March 30, 2011

A personal Hippocratic Oath

Today was the last day of the Healer's Art course at school--as a closing exercise, they asked us to think of four clauses of an oath that we envisioned as an embodiment of ourselves as physicians.  Here's mine:

This I ask of all that is holy, now as I look to my future in medicine:
May I see my patients as beings endowed with a spark of the divine, each with their own story to tell.
Help me to honor the autonomy of my patients, so that their treatment is their will and not mine.
Grant me the ability to care for myself as much as my patients, so that my spirit is renewed daily.
May I do all I can to lessen suffering in this world, no matter how small the affliction or how deep the pain.
This do I ask and this do I pledge to do, with solemnity of purpose and strength of will, so that I extend by one more link the chain of physicians from before history into the future.

I'm not sure where the second clause came from.  I wrote it and it felt right, but I don't remember a time when it felt like the doctor was infringing on a patient's autonomy.  Maybe I'm afraid I will take too from my own world view and impose it on my patients?  I'm just not sure.  I like that it's in there, though.

I think the best part was at the end, everyone read their oaths or a portion of them aloud.  Each person's little bits and pieces made me think, "Oh! I should have put that in mine!"

March 29, 2011


I'm up to my elbows in a difficult cesarean section, the woman's abdomen retracted on both sides and about to slice into her womb to retrieve her baby.  The lights overhead sizzle and with a pop we are plunged into darkness.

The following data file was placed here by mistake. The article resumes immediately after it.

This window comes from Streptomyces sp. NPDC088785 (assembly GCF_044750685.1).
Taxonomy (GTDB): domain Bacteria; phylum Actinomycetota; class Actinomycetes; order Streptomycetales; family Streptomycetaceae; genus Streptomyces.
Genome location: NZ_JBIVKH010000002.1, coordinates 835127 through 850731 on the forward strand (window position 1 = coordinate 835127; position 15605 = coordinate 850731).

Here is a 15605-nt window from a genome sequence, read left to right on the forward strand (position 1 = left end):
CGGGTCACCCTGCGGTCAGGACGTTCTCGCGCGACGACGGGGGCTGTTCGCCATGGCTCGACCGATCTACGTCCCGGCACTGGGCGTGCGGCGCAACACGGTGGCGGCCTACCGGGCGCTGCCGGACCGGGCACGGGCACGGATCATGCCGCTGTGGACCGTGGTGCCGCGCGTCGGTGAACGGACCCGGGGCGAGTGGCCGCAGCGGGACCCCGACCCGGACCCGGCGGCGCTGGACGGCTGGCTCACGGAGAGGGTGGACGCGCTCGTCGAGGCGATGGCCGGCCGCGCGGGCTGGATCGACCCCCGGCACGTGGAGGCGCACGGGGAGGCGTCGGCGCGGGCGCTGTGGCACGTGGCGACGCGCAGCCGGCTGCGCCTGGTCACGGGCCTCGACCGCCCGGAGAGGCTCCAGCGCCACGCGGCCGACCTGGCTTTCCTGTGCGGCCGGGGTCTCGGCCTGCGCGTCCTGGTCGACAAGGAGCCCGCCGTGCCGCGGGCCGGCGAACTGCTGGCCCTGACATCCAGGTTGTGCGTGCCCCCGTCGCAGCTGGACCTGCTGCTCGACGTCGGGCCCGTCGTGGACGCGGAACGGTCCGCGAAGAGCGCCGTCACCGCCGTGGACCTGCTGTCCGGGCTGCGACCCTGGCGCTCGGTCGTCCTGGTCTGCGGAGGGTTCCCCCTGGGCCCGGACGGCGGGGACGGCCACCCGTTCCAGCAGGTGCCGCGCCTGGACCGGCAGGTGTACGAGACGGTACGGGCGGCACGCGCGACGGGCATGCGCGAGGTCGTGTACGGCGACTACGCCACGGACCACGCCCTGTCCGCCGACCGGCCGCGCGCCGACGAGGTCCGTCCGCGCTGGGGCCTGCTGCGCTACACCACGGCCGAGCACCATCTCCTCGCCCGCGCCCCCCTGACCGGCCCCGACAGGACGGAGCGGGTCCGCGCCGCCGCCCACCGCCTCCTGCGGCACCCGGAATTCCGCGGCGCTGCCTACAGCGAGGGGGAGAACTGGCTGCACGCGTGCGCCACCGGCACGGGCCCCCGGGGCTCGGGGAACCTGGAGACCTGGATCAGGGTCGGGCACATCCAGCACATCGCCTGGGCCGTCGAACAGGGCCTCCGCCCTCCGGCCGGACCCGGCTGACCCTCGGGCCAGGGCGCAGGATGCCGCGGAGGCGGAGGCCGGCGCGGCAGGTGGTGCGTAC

I freeze.

"No one move.  Does anyone have a cell phone on them?"  A few murmurs go around the room as the anesthesiologist and the one nurse that isn't scrubbed in pull out phones, mashing buttons until their iridescent glow illuminates their owners' chins.

"You, go and find out what's going on.  I need power back in this room and I need a flashlight, now!"  The nurse hurries out of the OR.  The anesthesiologist looks at me, and I look back and wonder what we're going to do for this woman.

"We need to monitor her vital signs, and I don't have any monitors."  His face is tense, his mouth narrowed into a thin line.  His fingers come to rest on the woman's pulse.  The woman is fine, for now, but the surgery needs to continue; she can't remain open on the table for long.

"What's going on?  Why is it all dark?  I'm blind, I'm blind!  I can't see!  What's happening?"  One of the pediatric nurses steps next to the patient and begins to speak in a low, soothing voice.  The patient's shrill cries die out as she grabs tightly onto the nurse's hand.

The nurse I sent out of the room returns with a flashlight.  She brings it to the table and puts it in a sterile bag, like they use for other reusable equipment.  "I need your hands," I tell her.  "Is there any way you can hang that above us from the lamp?"  She looks at the lamp and decides it's doable.  We use suture thread to snag the top of the bag and then loop it over the handle of the OR lamp.  The light is dangling a couple feet from the sterile field, and I pray that it won't fall and that I'll be able to see enough to finish what I'm here to do.

I take a few deep breaths before I pick up the scalpel again.  I make the incision into the uterus and even though the rest of the OR is in pitch blackness, the table feels almost like any other c-section.  At the same time, I feel linked to the surgeon who first performed this act, hundreds of years ago, with no more light than an oil lamp or a candle.  The baby emerges from the womb and gets handed over to the pediatric nurses immediately, who cradle him in towels and wipe his face, and suddenly he cries out.  It is a miracle, and he is alive, and now the only task I have is to save his mother here, in the dark.